Very few of my friends have heard of it. In a genealogical sense, 3-4 generations separate me and my relatives living there! Never mind those facts; Kanjarpane(ಕಂಜರ್ಪಣೆ) remains my native place.

I had a desire to visit Kanjarpane during the christmas vacation. On the fourth of January, I reached Subrahmanya at 5:30 PM. I had to stop riding somewhere, and what better place than Kanjarpane. This was my second visit to the place overall. The first one was thirteen years ago, but surprisingly my memories of the place were green. Kanjarpane is three kilometers away from Kukkujadka, which in turn is close to Sullia in Dakshina Kannada district.

Stopping by Doddathota, I peered around. I had been advised to take a shortcut from there to Kanjarpane. The only open shop in Doddathota didn't seem to be selling anything. Three people were discussing local affairs. My head light and tail light provided the much needed distraction. Their enquiries started soon after. It didn't take them long to start asking who I would be. I pondered over the question for a couple of seconds. Hoping for a faint glimpse of recognition from them, I replied, with some hesitation, "son of Abasama". Their reaction was a complete surprise. "ಓಹೋ ಅವರಾ ? ನಾವು ಅವರನ್ನು Englishman ಅಂತ ಕರಿತಾ ಇದ್ವಿ. ದಿನಾ ನಮ್ಮ ಮನೆಗೆ ಬರ್ತಾ ಇದ್ದರು. ಮನಗೆ ಬಂದ ಮೇಲೆ ಐದು ನಿಮಿಷ ಬೆವರು ಒರಿಸಿಕೊಳ್ಳುತಿದ್ದರು !". (him? we used to call him an Englishman. He was an everyday visitor to our house. After coming inside the house, he would spend the first five minutes wiping off his sweat!) Dad had a way of leaving an impression on people. He used to be very particular about dressing up. Out of the house, he was always seen wearing a suit and Bata Ambassador shoes. In those surroundings, he would look out of place in these times. Can you imagine the situation thirty years ago ?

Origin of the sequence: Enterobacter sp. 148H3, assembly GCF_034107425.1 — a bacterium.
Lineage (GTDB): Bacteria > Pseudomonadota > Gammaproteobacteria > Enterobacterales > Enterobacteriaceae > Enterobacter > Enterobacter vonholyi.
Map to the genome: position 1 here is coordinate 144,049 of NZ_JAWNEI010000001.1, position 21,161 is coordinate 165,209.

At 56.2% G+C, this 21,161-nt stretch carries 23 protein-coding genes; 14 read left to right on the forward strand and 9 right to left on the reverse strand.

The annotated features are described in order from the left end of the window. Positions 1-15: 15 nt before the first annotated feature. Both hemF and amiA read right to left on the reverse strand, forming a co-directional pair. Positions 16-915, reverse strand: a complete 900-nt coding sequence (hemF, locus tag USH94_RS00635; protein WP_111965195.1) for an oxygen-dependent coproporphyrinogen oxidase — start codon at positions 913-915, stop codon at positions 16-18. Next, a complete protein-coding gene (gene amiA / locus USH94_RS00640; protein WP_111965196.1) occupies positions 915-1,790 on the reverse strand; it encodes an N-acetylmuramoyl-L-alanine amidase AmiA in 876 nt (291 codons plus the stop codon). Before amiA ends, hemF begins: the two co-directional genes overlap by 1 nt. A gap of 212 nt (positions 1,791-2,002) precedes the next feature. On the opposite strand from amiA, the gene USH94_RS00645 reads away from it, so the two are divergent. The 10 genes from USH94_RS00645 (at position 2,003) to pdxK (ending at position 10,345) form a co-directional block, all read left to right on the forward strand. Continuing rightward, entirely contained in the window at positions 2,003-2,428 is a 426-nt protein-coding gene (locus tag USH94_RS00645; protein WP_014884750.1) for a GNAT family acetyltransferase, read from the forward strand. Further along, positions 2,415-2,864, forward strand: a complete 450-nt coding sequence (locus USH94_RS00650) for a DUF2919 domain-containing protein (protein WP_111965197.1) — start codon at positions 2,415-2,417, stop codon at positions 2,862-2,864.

My father died when I was just passing out of class 6. For now, he is a fading memory. He must have been the only "Abasama" in India. Yes, that was his legal name, quoted for your reference. A person with a mind of his own, and not one to stick to conventions. Born K S Gopalakrishna, he changed his name to Honnamma Gopalakrishna way before feminism became fashionable. Honnamma was my grandma. My father apparently argued, "why should people be named just after their fathers", and followed it up with a name change. My uncle says that the idea behind coming up with the name Abasama was to show up first in the alphabetical order. The third letter "a" would have put any "Abbas" out of contention for the first slot in the attendance register. The Aamirs and the Jayalalithaas were unheard of in those days. Some say he wanted something unique, or perhaps a meaningless name, and hence chose Abasama. Google didn't exist then, else he would have learnt about Daud Abasama, an African King, and perhaps chosen something else ?

Kanjarpane is a place with some history. Or depending on the way you look at it, people there like to preserve their history. A good example of that is the preservation and renovation of the Bala Durgaparameshwari Temple. This temple is reckoned to have a history of 6-8 centuries, though exact numbers are hard to come by. A better example of preserving history ? The extensive family tree.